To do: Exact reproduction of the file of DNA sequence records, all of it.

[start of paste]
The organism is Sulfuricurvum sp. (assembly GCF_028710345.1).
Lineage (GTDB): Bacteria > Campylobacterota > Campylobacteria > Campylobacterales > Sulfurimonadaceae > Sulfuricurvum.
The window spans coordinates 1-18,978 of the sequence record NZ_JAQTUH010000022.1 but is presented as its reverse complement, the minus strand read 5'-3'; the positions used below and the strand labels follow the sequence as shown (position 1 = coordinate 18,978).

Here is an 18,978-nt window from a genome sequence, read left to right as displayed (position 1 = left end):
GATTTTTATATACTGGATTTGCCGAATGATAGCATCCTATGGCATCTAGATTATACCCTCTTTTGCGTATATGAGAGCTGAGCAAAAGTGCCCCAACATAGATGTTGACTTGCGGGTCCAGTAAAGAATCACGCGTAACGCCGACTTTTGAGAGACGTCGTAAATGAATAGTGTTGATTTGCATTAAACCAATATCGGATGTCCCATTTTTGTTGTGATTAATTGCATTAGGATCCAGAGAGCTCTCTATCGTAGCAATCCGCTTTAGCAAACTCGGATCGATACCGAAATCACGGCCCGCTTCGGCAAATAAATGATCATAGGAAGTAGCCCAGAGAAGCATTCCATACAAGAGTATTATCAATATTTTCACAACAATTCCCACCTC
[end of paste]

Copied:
The organism is Sulfuricurvum sp. (assembly GCF_028710345.1).
Lineage (GTDB): Bacteria > Campylobacterota > Campylobacteria > Campylobacterales > Sulfurimonadaceae > Sulfuricurvum.
The window spans coordinates 1-18,978 of the sequence record NZ_JAQTUH010000022.1 but is presented as its reverse complement, the minus strand read 5'-3'; the positions used below and the strand labels follow the sequence as shown (position 1 = coordinate 18,978).

Here is an 18,978-nt window from a genome sequence, read left to right as displayed (position 1 = left end):
GATTTTTATATACTGGATTTGCCGAATGATAGCATCCTATGGCATCTAGATTATACCCTCTTTTGCGTATATGAGAGCTGAGCAAAAGTGCCCCAACATAGATGTTGACTTGCGGGTCCAGTAAAGAATCACGCGTAACGCCGACTTTTGAGAGACGTCGTAAATGAATAGTGTTGATTTGCATTAAACCAATATCGGATGTCCCATTTTTGTTGTGATTAATTGCATTAGGATCCAGAGAGCTCTCTATCGTAGCAATCCGCTTTAGCAAACTCGGATCGATACCGAAATCACGGCCCGCTTCGGCAAATAAATGATCATAGGAAGTAGCCCAGAGAAGCATTCCATACAAGAGTATTATCAATATTTTCACAACAATTCCCACCTC